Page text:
5 Ways To Reinvigorate Your Writing

Been a bit quiet on the blog while I’ve been finishing up Wolfblood season three, and now I’m entering that post-season slump that all writers slip into once a big project is finished. You know, the one where you look at all the other things you need to get started on and groan quietly to yourself. It’s not that you don’t want to write them – you may even be excited about them – but suddenly, getting started on a new project seems like really hard work!

So what can you do about this? Here are some things that I find helpful:

Change your technique. If you usually type an outline, hand-write it, or put it on index cards. You can even dictate it to a speech-to-text app and alarm  the cat with your graphically murderous imagination…

Change your surroundings. Work at the kitchen table instead of your desk. Work in a cafe, or even rent an office space for a few weeks. If you have no choice about the space you work in, try rotating your desk ninety degrees. (But don’t allow this to turn into that classic procrastination technique, “tidying your workspace”…)

Take your characters for a walk. Before starting work on each episode/ act of a film, go for a brisk walk, pretending your characters are with you. What do they notice that you normally wouldn’t? What do they make of the rich woman hailing a taxi, or the homeless guy at the bus stop? Which cafe or pub would they like to stop at, instead of your usual one? Once you have a clearer idea of the characters, the story will flow.

Seek out new experiences. Writers are novelty-seekers – we write partly to create novelty in our ordinary lives. Go experience an art form or an evening class you wouldn’t normally consider. Or go to a new place – even somewhere as simple as going into a shop that sells things you couldn’t usually buy. Novelty primes the brain to create.

Be sure you’re taking care of basic needs. If you’ve just finished a big project, sleep well, eat well, get plenty of gentle exercise. When this new project is a huge hit, you’re going to need to be at your best…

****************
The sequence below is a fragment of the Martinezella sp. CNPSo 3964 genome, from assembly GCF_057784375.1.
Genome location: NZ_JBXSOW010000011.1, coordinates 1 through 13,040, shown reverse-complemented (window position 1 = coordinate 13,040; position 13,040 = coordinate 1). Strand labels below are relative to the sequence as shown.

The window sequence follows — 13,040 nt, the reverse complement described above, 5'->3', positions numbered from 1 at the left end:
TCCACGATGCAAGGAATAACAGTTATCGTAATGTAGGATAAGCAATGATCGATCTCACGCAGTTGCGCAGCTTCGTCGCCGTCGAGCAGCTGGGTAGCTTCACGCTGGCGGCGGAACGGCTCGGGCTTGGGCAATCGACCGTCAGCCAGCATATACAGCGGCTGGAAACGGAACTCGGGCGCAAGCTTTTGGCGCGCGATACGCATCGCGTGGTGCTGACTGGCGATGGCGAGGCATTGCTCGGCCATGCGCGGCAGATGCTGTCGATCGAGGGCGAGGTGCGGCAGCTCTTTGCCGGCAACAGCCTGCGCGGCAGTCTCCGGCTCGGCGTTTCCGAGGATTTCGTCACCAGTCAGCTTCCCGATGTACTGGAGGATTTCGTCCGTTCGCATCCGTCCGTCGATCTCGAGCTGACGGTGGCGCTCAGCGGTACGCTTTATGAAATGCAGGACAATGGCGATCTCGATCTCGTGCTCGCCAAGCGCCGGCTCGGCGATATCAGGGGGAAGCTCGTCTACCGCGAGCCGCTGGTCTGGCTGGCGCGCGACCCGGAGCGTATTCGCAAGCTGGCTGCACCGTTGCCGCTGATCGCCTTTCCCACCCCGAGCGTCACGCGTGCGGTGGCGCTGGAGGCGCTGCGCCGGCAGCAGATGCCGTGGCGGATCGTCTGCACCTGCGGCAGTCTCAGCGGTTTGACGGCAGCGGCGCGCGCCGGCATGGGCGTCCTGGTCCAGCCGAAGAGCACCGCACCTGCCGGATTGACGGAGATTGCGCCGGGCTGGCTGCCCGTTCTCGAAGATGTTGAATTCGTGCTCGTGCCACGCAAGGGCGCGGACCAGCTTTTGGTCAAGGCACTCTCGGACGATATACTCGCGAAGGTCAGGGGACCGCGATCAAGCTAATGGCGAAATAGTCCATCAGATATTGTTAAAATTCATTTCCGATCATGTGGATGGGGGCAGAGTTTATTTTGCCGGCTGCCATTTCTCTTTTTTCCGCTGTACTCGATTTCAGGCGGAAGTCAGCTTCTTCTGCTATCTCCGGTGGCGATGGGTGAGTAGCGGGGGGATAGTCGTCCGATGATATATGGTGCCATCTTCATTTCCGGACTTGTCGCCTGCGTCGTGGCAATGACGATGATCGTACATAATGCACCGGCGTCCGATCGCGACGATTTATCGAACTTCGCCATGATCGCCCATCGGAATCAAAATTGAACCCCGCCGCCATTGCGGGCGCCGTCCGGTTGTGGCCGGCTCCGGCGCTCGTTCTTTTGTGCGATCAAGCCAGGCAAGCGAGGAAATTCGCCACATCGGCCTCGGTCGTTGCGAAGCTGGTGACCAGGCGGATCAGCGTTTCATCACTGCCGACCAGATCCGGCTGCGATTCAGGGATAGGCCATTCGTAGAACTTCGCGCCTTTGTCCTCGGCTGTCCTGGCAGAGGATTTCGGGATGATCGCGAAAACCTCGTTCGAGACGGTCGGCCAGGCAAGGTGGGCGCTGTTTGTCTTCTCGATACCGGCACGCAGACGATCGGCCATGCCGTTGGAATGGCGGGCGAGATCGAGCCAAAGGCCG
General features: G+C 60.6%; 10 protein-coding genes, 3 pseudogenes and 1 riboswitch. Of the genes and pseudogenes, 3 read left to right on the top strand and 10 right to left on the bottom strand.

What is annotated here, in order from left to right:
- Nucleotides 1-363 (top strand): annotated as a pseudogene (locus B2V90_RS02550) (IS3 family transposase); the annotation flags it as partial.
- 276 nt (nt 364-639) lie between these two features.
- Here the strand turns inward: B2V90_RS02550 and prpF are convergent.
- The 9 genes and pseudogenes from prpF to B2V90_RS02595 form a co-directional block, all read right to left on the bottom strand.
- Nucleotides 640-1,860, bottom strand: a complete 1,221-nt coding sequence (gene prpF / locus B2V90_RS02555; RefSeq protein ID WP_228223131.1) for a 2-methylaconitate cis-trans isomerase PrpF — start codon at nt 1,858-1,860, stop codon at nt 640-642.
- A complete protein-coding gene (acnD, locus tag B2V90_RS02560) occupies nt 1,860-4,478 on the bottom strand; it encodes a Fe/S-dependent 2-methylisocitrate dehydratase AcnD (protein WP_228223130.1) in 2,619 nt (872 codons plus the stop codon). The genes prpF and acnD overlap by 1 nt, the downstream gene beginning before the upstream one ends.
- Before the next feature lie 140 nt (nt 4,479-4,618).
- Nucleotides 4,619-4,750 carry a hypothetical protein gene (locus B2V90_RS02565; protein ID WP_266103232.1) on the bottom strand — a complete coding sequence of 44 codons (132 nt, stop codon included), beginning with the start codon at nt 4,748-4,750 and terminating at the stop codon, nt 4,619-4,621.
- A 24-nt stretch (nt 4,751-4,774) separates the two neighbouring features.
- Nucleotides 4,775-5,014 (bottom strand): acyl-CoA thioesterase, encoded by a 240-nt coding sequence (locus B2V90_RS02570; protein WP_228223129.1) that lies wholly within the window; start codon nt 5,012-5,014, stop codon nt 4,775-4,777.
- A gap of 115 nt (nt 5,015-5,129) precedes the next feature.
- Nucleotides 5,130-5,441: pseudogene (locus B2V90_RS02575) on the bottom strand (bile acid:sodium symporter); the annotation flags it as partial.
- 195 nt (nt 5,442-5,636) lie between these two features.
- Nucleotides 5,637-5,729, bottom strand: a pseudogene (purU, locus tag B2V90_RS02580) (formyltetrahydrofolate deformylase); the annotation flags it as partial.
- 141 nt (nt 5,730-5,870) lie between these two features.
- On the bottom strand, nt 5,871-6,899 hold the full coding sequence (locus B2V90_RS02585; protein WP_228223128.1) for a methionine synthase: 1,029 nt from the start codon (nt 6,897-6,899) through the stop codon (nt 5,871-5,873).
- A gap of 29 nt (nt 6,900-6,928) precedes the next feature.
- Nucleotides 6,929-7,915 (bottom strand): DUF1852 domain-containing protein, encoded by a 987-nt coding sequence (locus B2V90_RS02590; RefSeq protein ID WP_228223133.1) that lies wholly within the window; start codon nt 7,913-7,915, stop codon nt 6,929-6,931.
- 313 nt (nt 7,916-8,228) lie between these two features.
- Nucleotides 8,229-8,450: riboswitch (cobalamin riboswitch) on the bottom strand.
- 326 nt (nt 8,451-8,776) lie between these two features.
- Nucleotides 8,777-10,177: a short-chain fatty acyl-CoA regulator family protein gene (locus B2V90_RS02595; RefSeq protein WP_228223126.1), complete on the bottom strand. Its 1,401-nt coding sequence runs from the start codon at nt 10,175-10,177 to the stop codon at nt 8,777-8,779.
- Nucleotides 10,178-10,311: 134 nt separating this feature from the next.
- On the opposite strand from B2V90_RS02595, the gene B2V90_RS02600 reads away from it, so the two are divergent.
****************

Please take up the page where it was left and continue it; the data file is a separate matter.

Anyone else have any good tips?

Inspiration. Or not.

A lot of people seem to think writers recline on the sofa all day, waiting for inspiration to strike. On the other hand, there are all those quotes from working writers about how they just sit in a chair eight hours a day and work, inspiration has nothing to do with it. So which is true?

Well, both. Inspiration is what creates the spark of an idea in the first place. Inspiration is what keeps you interested in that idea, as characters, plot points and emotional climaxes occur to you one by one throughout the writing process. Inspiration keeps you afloat as you face draft fifteen of the first episode, or yet another notes meeting with a totally different group of execs to the ones you met last time, all of whom have contradictory ideas.

But inspiration is like love – you don’t *feel it* all the time. The wild flush of emotions you feel when you fall in love aren’t supposed to last through a fifty year marriage, and the first flush of inspiration won’t last through the writing of a novel or a screenplay either. But that’s fine. They’re supposed to be replaced by new emotions, a new and evolving relationship with the loved one  – or the script.

So if you’re a new(-ish) writer who’s worried that you don’t feel excited about your idea any more – don’t be. That’s perfectly normal. This is where discipline takes over from inspiration, and you rely on your craft, and the memory of what it was you wanted to say or experience in the first place, to get the work done…